Reading Guide: Climate Justice

About the book

Climate Justice: Hope, Resilience, and the Fight for a Sustainable Future, by Mary Robinson, the former President of Ireland, is this year’s nonfiction selection. Robinson gives voice to farmers, activists, and ordinary people worldwide who are facing the effects of the climate crisis with courage and innovation.  Her book acknowledges the hardship and uncertainty environmental degradation has had on traditional ways of life and celebrates the resilience of people who have worked for sustainable solutions. 

Read the book now with no wait:

Climate Justice


Meet the author

Mary Robinson is one of the world’s most respected advocates for climate justice and Ireland’s first woman, serving from 1990 to 1997. She leads the Mary Robinson Foundation—Climate Justice, a center for thought leadership, education and advocacy for the poor and disempowered in the world that are disproportionately threatened by climate change. Robinson was awarded the Medal of Freedom by President Barack Obama in 2009. She currently serves as a UN Special Envoy on Climate Change.


Discussion Questions

  1. Whose story did you relate to most (or which story resonated the most with you?) Why?
  2. Robinson frames climate change as something she became more aware of after her grandson was born – was this frame helpful?  How have you learned and/or become more aware of
    climate change?
  3. Robinson tells the stories of communities that have noticed their environments changing - more or less rain, previously predictable weather becoming unpredictable. Have you noticed similar changes in Minnesota?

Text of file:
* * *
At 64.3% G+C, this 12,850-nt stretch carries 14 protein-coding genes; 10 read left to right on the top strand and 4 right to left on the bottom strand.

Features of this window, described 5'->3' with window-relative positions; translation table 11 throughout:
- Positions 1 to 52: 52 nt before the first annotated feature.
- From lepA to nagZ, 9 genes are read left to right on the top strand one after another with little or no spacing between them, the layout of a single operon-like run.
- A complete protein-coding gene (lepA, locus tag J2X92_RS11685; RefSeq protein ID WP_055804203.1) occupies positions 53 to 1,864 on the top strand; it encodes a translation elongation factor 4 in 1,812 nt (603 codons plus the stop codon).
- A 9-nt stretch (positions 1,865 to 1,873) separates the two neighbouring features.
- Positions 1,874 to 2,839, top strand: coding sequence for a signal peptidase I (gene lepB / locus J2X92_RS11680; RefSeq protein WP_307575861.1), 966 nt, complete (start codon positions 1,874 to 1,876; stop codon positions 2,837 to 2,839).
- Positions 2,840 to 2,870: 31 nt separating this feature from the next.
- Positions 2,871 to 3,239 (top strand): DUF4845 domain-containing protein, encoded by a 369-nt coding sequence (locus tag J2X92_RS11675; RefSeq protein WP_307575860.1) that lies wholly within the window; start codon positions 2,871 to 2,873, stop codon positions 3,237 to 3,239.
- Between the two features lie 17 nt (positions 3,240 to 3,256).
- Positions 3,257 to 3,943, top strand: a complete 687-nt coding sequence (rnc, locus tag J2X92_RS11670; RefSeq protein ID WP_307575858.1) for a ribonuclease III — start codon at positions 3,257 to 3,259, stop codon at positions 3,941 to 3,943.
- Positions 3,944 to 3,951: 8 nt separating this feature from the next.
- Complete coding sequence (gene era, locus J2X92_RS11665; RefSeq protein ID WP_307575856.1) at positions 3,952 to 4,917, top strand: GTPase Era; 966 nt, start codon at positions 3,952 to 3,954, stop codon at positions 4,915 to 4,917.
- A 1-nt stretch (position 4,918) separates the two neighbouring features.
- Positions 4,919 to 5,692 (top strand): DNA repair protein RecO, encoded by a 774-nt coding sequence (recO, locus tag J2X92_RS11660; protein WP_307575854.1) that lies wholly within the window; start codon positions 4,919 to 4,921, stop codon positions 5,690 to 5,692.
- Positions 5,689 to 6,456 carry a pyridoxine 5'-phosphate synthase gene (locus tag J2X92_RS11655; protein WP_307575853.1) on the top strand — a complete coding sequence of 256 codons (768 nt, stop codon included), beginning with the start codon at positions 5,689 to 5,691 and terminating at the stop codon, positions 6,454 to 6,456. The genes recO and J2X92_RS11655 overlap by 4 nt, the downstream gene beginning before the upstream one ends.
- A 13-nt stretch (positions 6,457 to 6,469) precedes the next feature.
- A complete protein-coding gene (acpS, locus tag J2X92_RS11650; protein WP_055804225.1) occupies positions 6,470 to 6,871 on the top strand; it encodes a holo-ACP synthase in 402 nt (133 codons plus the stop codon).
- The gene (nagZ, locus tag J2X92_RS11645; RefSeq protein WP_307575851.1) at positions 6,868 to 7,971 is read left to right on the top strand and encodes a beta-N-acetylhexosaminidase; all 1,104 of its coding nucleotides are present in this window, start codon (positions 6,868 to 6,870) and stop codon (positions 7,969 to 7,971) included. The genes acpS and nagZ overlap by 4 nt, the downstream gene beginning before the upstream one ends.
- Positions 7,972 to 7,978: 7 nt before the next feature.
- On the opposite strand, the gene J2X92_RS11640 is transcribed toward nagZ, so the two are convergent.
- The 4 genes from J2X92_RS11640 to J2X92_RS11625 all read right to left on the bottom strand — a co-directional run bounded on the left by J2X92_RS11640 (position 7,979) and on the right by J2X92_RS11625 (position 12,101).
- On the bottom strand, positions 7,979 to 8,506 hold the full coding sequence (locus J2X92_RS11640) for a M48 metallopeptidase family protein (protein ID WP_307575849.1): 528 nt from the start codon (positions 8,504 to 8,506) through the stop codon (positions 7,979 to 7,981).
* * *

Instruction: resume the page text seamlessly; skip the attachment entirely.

4. What impact do you think climate change will have on our local community within the next 50 years? 100 years?
  5. Climate Justice focuses on grassroots movements making a difference on climate change, but she also talks about the ability of governments and business leaders to create meaningful change. Where do you see the most opportunity for making a difference – individuals, governments, or businesses?
  6. Why do you think Robinson uses the word “justice” in the title of her book? Do you see this justice (or injustice) in Saint Paul? In Minnesota? How best can this justice be served?
  7. Did you learn anything new about climate change after reading Climate Justice? Did it change your perspective about climate change on a personal or societal level?
  8. After reading Climate Justice, are you motivated to take action? What would that action look like?

More Resources

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